Dawes, Malala and Harber stressed that the issue of media freedom needed to become a populist campaign because it affected the lives of all South Africans. “We need to communicate beyond the media elite and civil society to a much broader range of South Africans and show people how this affects their lives,” said Dawes. “Yes, it is an issue about which journalists feel particularly strongly, but this is not just an issue for journalists. It is critical to engage with broader audiences.”
Photo: Justice Malala.
The proposed Bill draws a veil of secrecy over a huge range of state activity, Dawes said, adding that the consequence would be endangering the very functioning of basic democratic accountability mechanisms. “You are going to find it very hard to know why your power is out, why you don’t have water, why your RDP house is falling down,” he said.
“If you want to take action on those things as a citizen, never mind as a journalist, you are going to find yourself potentially being made a criminal for trying to vindicate your basic rights.” Dawes said if civic-minded citizens obtained information about municipal tender irregularities or graft and this information was classified as sensitive, the only recourse for those people would be to go to the police and hand that information over. “You won’t be able to use any other mechanisms of discourse. I have said before that it criminalises journalism, but it also criminalises a huge range of civic activism,” said Dawes.
What was needed was for the entire communication industry to tell this story in a way that was accessible to everyone, not just journalists. “One of the things we need to be doing is using the tools of our own trade, including advertising, to tell that story and explain it. Not in the high-flown language of the Constitution and the rights discourse, but in terms of the real basic work of a democracy that is trying to overcome gross inequality and poverty. To say to people how this bill is going to limit their ability to ensure that both their basic rights, and their socio-economic rights are vindicated.” Dawes said a false choice between freedom of information and, for example, free water was being presented to people, and that what was needed was to show citizens how freedom of information was what enabled them to get water.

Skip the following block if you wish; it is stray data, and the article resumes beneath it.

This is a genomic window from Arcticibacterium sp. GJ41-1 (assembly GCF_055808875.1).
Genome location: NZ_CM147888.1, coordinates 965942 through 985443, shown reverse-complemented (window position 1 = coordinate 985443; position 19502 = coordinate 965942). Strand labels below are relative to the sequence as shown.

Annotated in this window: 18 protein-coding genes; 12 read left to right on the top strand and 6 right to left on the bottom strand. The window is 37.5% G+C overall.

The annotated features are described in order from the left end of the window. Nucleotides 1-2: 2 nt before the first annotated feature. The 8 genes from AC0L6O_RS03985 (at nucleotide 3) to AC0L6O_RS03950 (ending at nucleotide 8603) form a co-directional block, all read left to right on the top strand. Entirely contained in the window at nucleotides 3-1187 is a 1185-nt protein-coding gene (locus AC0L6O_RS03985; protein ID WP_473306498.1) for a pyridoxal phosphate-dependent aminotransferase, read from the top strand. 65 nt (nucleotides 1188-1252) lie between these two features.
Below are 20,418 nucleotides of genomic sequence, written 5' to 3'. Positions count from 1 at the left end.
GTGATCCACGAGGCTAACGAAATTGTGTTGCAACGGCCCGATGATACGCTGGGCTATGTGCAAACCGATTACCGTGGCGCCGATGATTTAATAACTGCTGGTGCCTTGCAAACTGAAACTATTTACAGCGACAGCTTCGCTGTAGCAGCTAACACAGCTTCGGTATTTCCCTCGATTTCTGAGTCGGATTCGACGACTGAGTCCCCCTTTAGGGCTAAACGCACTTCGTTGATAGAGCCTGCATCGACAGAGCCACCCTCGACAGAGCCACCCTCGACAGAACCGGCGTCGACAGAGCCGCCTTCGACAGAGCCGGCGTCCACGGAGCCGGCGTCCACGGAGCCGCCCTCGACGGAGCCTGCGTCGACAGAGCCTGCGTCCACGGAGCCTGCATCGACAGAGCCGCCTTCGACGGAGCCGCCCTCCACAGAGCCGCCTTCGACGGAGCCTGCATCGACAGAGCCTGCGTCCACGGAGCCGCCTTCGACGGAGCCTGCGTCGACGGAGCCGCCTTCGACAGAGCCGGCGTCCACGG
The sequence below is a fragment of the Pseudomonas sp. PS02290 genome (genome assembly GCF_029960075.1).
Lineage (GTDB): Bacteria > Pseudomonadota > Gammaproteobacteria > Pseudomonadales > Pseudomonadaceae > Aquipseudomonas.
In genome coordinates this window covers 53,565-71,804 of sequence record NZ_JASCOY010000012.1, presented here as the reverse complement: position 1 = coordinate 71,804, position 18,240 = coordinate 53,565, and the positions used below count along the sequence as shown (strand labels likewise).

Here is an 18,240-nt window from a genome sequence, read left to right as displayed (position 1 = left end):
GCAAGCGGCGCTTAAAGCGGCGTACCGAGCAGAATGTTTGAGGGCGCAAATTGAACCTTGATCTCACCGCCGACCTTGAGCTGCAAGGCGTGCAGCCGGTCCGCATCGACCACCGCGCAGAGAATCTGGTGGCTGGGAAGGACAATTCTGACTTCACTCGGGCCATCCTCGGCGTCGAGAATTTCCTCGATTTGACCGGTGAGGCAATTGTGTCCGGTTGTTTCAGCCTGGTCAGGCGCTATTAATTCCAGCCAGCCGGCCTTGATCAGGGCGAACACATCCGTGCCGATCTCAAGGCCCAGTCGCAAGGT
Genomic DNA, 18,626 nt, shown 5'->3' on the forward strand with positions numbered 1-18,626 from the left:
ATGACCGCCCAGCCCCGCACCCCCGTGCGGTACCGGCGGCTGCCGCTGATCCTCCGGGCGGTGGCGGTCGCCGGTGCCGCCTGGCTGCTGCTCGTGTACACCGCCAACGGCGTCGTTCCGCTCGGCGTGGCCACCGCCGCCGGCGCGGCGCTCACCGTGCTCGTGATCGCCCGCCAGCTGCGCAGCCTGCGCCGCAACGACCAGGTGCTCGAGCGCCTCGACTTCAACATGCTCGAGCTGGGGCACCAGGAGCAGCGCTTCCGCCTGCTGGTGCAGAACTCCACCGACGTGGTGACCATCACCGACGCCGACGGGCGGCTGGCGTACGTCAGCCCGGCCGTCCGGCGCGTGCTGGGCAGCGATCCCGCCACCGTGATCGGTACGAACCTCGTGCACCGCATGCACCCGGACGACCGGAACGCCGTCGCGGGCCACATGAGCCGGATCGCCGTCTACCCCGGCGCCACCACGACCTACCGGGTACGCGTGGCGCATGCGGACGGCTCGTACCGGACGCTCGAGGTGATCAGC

Photo: Anton Harber.
Dawes said he was disturbed by reports from Mpumalanga that showed how citizens were equating reporting on corruption with treason. “Clearly the suggestion that doing your journalistic work is unpatriotic is a disturbing trend,” he said. “We have to have an idea of patriotism that is about producing the kind of South Africa that we all want to live in, not about simply trusting a few politicians to produce it on our behalf. That version of patriotism is the refuge of the scoundrel.”
Dawes said the events in Mpumalanga should send a very serious warning to all South Africans. “You have a criminalised politics in Mpumalanga clearly and to the extent that that criminalisation seeks refuge in claims that any scrutiny of it is illegal, unpatriotic or treasonous must be repudiated very, very strongly.”
Business that remained silent would have blood on its hands following the killing of whistleblowers in Mpumalanga, said Malala. “What has happened in Mpumalanga is that law and order has collapsed and a cowboy culture has taken over, and (Premier David) Mabuza has done absolutely nothing himself to stop that.”
The arrest of Sunday Times investigative journalist Mzilikazi wa Afrika’s had nothing to do with what the journalist had done, Malala said, but was engineered to get his sources and to uncover whistleblowers. “Nine people were murdered in Mpumalanga and those guys have done nothing about it. They want to find the people who had been whistle-blowing, they want those people. That is what that arrest was about. The silence of business and the silence of national government only supports the killing of those whistleblowers in Mpumalanga.”
By Mandy de Waal
Read Barney Mthombothi’s FM editorial note “Deadly threat to all” (link to ), read Mail & Guardian’s “International media sound the alarm bells”, read the International Press Institute’s appeal to Jacob Zuma to desist from plans to restrict the press.